Philadelphia Talks About Community Coordination with the National HIV/AIDS Strategy

By jschneidewind on November 17, 2011 in National HIV/AIDS Strategy

by Carole S. Treston, Executive Director, AIDS Alliance for Children, Youth & Families

On October 20, the White House Office of National AIDS Policy convened the third in a series of public forums to address the implementation of the National HIV/AIDS Strategy (NHAS) and the Affordable Care Act (ACA). This session, “Sustaining the Community-Based Response to HIV” held in Philadelphia, was attended by community based providers, local government, medical providers, consumers and activists and academics from the Philadelphia region. The panel – local and national experts, talked about their perspectives on the expansion of Medicaid and other changes in the HIV funding and service delivery environment provided by the ACA and how that may support or possibly hinder achieving the goals of the NHAS.

One of the main goals of the NHAS is to reduce new infections by 25% and an audience member asked how we could achieve this, since new infections have remained at the same rate, more than 50,000/year- every year for a decade now. Did the Centers for Disease Control and Prevention (CDC) intend to fund differently or change its priorities? I’m not sure that was fully answered to the audience’s satisfaction, but Paul Kawata spoke about how the recent scientific data of 052 and the PreP studies support treatment as prevention. He pointed out that this and other advances show the potential for ending the AIDS epidemic in the US. It is possible. We have the knowledge, but do we have the political will (and resources) to achieve that vision? He reminded us that people living with HIV/AIDS (PLWHA) began this struggle and must continue to lead the efforts to the conclusion.  The expansion of Medicaid in 2014, theoretically will increase access to medications and treatment, but there remains a lot of concern in the community about diagnosis and treatment and that we still have a long way to go to educate people about the benefits of knowing their HIV status and getting into treatment. We know the role of Community Based Organizations (CBOs) and PLWHA is the front line there.

This hit home later that week. Philly is my hometown, my family is there and I still live there. That weekend, my niece told me one of her friends just tested positive. He’s a twenty two year old black gay man who lives at home with his mother and sister in North Philadelphia. With the support of his mother (she didn’t throw him out of the house, as unfortunately is too often the case) he is beginning to deal with his diagnosis, get into care and remarkably – tell his friends. But the two guys and one girl who also slept with the same guy, don’t want to know their status, don’t want to talk about it and will not get tested. We still have a way to go.

With the ACA, many patients (but not all) who were formerly uninsured and cared for through Ryan White dollars will now be eligible for Medicaid. Due to this expansion in a shrinking budget environment at the state and federal levels, the likelihood of shifts in Ryan White resources looms in 2013 and beyond. With the possible loss of Ryan White funding, CBOs that deliver only HIV services and/or rely solely or largely on Ryan White funding could be in jeopardy.  Also, the focus and investment in Community Health Centers, in particular Federally Qualified Health Centers (FQHCs) is likely to be an ongoing trend in health care delivery through this decade. FQHCs must provide a continuum of care, not specific to one population or one disease, regardless of a patient’s ability to pay.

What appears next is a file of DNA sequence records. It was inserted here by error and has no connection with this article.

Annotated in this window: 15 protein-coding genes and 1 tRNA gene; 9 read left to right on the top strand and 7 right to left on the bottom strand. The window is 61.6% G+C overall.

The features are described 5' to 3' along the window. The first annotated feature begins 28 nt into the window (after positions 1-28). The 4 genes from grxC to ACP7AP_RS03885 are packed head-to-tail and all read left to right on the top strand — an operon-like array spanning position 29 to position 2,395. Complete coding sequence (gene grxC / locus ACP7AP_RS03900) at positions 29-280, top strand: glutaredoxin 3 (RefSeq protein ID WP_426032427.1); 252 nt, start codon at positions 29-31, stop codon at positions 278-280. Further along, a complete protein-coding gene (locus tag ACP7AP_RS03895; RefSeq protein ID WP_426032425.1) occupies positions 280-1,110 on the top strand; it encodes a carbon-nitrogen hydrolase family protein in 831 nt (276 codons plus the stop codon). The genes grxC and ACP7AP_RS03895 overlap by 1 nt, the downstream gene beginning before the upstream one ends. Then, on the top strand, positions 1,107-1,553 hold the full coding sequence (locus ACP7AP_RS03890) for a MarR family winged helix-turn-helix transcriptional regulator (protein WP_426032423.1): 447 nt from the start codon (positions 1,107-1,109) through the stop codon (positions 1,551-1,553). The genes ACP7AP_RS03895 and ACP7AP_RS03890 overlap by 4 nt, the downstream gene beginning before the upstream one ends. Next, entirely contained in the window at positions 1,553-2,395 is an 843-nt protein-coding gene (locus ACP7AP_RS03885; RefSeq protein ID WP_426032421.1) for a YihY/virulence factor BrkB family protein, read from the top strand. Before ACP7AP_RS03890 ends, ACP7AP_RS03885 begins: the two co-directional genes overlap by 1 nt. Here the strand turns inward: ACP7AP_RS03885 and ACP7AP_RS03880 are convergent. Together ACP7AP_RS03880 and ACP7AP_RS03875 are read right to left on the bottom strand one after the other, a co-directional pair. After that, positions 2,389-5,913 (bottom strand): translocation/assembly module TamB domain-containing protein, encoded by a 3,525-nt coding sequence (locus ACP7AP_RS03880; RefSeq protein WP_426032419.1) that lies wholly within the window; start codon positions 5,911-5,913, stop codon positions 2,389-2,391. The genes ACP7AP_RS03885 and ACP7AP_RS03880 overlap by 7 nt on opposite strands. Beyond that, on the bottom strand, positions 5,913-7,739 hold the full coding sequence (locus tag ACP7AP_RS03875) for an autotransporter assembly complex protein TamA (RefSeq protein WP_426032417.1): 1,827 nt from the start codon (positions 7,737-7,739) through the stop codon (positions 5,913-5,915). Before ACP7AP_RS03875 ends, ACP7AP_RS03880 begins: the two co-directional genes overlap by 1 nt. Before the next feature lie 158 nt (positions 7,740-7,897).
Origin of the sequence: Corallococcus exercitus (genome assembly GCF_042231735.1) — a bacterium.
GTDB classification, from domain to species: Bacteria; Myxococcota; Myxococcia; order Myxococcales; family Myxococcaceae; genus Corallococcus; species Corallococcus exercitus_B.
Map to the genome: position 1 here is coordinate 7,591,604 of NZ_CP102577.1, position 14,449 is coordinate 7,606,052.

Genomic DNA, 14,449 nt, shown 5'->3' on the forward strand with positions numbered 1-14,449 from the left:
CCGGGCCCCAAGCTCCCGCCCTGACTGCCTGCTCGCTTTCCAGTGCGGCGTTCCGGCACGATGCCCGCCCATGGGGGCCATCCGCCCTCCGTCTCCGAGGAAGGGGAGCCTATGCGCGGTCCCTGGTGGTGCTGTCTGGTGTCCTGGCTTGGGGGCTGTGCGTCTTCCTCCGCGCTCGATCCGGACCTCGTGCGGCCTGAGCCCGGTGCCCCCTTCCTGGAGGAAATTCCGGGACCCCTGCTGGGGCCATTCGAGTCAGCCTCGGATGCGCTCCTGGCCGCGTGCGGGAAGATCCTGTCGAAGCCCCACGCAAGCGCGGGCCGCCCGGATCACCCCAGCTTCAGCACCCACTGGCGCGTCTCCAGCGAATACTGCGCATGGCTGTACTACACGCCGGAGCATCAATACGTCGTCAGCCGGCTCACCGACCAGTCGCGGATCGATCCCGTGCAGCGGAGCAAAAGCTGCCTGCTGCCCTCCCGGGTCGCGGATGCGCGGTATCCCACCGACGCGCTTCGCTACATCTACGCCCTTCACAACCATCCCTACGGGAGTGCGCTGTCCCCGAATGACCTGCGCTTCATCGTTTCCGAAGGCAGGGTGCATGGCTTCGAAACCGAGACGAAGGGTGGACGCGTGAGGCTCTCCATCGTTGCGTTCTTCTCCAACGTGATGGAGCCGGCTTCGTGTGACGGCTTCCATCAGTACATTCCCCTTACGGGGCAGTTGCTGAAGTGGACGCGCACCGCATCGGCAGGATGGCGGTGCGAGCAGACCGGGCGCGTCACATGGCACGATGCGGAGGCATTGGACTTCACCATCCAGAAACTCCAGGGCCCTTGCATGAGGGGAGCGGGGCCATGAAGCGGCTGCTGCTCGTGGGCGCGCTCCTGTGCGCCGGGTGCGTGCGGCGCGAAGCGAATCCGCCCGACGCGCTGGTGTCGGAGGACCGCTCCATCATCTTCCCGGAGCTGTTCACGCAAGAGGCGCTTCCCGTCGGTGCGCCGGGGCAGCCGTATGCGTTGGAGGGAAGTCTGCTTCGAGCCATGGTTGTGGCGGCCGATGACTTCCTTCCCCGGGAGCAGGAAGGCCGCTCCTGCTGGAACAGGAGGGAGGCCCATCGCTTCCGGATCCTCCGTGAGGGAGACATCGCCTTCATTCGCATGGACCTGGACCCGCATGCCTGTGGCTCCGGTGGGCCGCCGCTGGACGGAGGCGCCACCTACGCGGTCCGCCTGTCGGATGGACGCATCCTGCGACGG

The message was clear – organizations need to be preparing for the future NOW.  Two organizations that made the shift were featured, The Mazzonni Center (Phila) and Whitman Walker Health (DC).  Nurit Shein, Executive Director of the Mazzoni Center, and Don Blanchon, Executive Director of Whitman-Walker Health, both talked about expanding their mission beyond HIV to healthcare for the larger LGBT community, adopting a new business model, and working towards FQHC status. Both are continuing to take a hard look at what their population needs, identifying what their organization has done well, determining what was better done through collaborative formal partnerships with another agency, and, in some cases, deciding which activities and services they needed to divest because other organizations were doing them better.

The role of incarceration in fueling the HIV epidemic and health disparities kept coming up and the audience was not going to let their concerns go unanswered- this is the home of ACT-UP Philadelphia after all. Currently, when someone becomes incarcerated, they are terminated from Medicaid and they face an uphill battle to regain coverage after release, which presents a big problem for getting and keeping PLWHA in stable medical care post-release without Ryan White programs. The link between disproportionate rates of incarceration in black men and the disproportion rate of HIV and health disparities was well made by audience members. While the provision of care through community health centers to individuals when they are released from prisons, regardless of their insurance status or ability to pay was well described by Kathy McNamara from the National Association of Community Health Centers, the vital role that Ryan White resources play in linking and retaining PLWHA in care post- release.  No matter how different the future will be, there will still be a need for the Ryan White program — still as a safety net, but now for the ACA, if we are to achieve the goals of the NHAS and end the AIDS epidemic in the US in our lifetime. Wouldn’t that be something?

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